The UAE, Saudi Arabia, Kuwait, and Qatar are investing in a number of renewable energy schemes and aiming to achieve 30, 15, and 20 percent of their power generation respectively from renewable energy sources by 2030. The Masdar City in Abu Dhabi is expected to be the world’s most sustainable eco-city. This city is expected to exemplify how other cities can accommodate rapid urbanization through the efficient utilization of energy, water, and waste.

The Middle East has abundant sources of renewable energy resources, namely solar and wind that can be effectively used to build a sustainable environment. A huge part of the Middle East lies within the Global Sun Belt, the area around the world that gets the most sunlight and the least rainfall. These climatic conditions can generate and supply terawatts of solar electricity, offering a global source of renewable energy.

2. Establishment of Development Institutions and Regulations

The government, the non-government, and the industry experts in the Middle East are increasingly taking an interest and investing their time and energy in establishing sustainable development institutions and regulations. This positive trend can be capitalized upon to overcome the challenges described above.

For instance, the government of the United Arab Emirates has recently announced its objective of building a sustainable nation and making sustainability one of the core themes of the EXPO 2020. Similarly, Estidama (‘sustainability’ in Arabic) is the first organic sustainability framework in the Middle East that imposes green building code under the pearl rating system.

The Presidency of Meteorology and Environment (PME), Saudi Arabia too announced a decree asking all the organizations to meet the air, water, and noise pollution standards approved by the nation’s Council of Ministers.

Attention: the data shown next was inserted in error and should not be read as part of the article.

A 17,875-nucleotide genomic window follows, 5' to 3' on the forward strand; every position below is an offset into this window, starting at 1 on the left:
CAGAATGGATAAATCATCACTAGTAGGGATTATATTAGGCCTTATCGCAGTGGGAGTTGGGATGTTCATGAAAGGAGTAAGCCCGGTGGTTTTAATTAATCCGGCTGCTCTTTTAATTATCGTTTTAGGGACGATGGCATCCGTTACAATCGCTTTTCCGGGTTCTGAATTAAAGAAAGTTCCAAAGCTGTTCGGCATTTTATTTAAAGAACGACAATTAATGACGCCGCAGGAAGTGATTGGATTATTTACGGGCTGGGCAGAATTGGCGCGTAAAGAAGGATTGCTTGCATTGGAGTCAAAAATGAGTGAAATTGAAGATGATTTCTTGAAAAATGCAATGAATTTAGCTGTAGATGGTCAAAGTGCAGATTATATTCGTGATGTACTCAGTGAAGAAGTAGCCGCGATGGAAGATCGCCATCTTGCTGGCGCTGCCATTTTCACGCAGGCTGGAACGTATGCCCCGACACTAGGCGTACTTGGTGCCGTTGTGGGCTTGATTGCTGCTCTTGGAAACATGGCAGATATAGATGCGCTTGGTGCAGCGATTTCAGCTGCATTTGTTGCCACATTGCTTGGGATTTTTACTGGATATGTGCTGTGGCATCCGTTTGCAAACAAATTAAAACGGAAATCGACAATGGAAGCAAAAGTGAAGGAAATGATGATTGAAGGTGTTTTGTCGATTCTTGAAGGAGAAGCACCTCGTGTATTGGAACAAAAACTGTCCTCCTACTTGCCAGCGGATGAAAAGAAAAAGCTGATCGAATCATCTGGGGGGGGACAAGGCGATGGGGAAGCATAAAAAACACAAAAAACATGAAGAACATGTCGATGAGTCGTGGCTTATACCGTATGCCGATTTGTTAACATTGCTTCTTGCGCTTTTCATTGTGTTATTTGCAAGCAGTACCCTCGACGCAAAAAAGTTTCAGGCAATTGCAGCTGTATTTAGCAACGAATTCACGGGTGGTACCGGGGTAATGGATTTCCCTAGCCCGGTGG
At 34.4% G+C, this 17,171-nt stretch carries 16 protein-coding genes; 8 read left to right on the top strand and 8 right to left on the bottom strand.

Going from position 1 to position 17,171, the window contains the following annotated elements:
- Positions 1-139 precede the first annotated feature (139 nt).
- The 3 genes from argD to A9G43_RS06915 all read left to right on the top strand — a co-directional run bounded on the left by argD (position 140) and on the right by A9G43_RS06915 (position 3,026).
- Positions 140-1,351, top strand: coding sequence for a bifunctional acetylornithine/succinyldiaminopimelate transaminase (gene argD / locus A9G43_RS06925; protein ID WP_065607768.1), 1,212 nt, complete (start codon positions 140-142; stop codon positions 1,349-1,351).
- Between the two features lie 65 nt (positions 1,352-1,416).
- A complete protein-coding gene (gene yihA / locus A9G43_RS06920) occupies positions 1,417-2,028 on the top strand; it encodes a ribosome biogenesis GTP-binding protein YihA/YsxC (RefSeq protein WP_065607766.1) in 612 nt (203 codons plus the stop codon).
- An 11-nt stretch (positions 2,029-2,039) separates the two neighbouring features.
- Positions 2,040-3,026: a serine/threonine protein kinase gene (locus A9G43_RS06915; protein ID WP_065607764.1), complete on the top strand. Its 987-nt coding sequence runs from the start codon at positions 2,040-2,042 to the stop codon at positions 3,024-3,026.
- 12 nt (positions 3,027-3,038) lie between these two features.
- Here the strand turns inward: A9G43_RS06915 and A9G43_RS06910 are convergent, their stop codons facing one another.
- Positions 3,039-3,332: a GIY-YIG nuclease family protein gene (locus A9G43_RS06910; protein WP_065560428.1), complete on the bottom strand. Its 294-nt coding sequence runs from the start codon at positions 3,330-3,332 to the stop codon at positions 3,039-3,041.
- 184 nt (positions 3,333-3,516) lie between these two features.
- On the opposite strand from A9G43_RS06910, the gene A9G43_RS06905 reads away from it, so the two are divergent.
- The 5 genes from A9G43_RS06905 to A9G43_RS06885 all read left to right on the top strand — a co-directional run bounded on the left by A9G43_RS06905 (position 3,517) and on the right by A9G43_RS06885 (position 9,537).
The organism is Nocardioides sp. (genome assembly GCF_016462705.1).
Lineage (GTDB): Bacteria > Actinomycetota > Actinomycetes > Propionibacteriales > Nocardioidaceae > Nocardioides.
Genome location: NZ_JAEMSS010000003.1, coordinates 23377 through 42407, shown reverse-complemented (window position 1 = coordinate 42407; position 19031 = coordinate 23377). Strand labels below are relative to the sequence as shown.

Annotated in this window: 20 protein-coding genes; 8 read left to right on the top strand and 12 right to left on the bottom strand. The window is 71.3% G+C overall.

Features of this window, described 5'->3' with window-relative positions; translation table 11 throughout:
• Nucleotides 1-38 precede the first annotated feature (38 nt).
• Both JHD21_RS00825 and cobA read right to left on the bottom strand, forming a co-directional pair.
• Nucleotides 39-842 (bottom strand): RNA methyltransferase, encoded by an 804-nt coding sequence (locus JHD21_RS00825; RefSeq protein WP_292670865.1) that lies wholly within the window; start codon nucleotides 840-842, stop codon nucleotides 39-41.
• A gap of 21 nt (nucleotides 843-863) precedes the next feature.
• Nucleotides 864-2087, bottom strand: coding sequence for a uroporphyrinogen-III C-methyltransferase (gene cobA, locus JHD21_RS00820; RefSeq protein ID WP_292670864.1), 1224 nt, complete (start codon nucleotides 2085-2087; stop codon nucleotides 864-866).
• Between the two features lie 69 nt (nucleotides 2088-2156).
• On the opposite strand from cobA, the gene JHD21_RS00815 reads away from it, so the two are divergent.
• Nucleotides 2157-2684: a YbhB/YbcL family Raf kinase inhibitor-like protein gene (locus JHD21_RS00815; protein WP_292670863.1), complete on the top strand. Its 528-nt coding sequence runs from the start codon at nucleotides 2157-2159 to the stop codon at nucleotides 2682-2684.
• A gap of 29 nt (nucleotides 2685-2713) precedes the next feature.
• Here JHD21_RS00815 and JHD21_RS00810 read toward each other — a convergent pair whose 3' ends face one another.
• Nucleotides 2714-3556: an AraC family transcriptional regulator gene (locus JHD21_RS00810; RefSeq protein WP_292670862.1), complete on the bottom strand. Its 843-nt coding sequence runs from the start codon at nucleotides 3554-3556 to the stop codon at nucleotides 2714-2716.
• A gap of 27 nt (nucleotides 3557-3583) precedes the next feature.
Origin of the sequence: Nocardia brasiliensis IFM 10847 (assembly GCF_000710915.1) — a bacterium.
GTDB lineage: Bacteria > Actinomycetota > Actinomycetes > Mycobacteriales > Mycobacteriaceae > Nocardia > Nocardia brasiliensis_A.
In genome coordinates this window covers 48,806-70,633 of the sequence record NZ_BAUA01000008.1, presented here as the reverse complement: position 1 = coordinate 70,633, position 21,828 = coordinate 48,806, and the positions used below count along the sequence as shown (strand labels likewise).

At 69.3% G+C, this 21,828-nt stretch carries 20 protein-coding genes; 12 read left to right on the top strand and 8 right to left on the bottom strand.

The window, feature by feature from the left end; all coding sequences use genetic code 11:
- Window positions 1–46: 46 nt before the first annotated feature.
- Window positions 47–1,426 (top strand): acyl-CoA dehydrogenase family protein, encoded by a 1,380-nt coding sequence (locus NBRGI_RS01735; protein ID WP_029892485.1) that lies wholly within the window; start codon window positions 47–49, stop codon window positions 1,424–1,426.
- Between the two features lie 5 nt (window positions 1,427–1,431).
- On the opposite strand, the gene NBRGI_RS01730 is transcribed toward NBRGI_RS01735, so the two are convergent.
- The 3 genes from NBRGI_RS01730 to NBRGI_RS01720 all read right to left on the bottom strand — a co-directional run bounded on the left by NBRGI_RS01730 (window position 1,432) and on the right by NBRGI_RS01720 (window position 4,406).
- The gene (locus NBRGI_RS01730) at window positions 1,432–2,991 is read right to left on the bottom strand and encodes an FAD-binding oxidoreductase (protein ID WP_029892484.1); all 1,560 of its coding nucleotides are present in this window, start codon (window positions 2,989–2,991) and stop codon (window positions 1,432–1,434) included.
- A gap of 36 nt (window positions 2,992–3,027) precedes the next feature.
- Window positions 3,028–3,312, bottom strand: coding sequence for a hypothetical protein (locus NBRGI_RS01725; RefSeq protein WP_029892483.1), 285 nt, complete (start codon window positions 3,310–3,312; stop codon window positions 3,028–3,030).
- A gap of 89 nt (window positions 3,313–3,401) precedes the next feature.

A rooftop solar power project in Abu Dhabi

The increased investments by the Middle East countries in sustainable development projects such as the introduction of the Green Building Regulation and the use of renewable energy and recycling strategies will help preserve the natural resources and reduce the carbon footprint, fostering sustainability in this region.

3. Growing Usage of Eco-Friendly Products

The government and non-government organizations in the Middle East are taking proactive measures to control the waste output by introducing sustainable energy and waste management projects. The waste is being recycled and reused to create new products, generate energy through incineration, and for landfilling. For instance, the UAE has achieved a 70 percent recycling rate in less than ten years, reaching its goal of zero waste.

An increasing number of firms in the Middle East are showing their commitment towards protecting the environment and fostering sustainability worldwide. Implementing environment-friendly policies and practices is also enabling these firms to differentiate themselves from the competition.

For instance, the increased usage of eco-friendly molded pulp packaging is helping organizations to enhance their brand image while conserving the energy and natural resources.

Parting Shot

The Middle East countries have always been establishing their expertise and resilience with regards to overcoming a range of economic, natural, political, technical, and social challenges. As the world is shifting towards creating sustainable systems, the Middle East countries are striving to adopt environment-friendly options, overcoming the challenges of sustainability.

The above-mentioned pointers will help you appreciate the sustainability complications and opportunities in the Middle East.

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About Natalia Hawkins

Natalia Hawkins is a content writer, who is known to weave magic with words. A versatile writer, she can wax eloquent on any topic under the sun, though her expertise lies in the genres of sustainability, recycling, green living and etc. You can get in touch with her on Twitter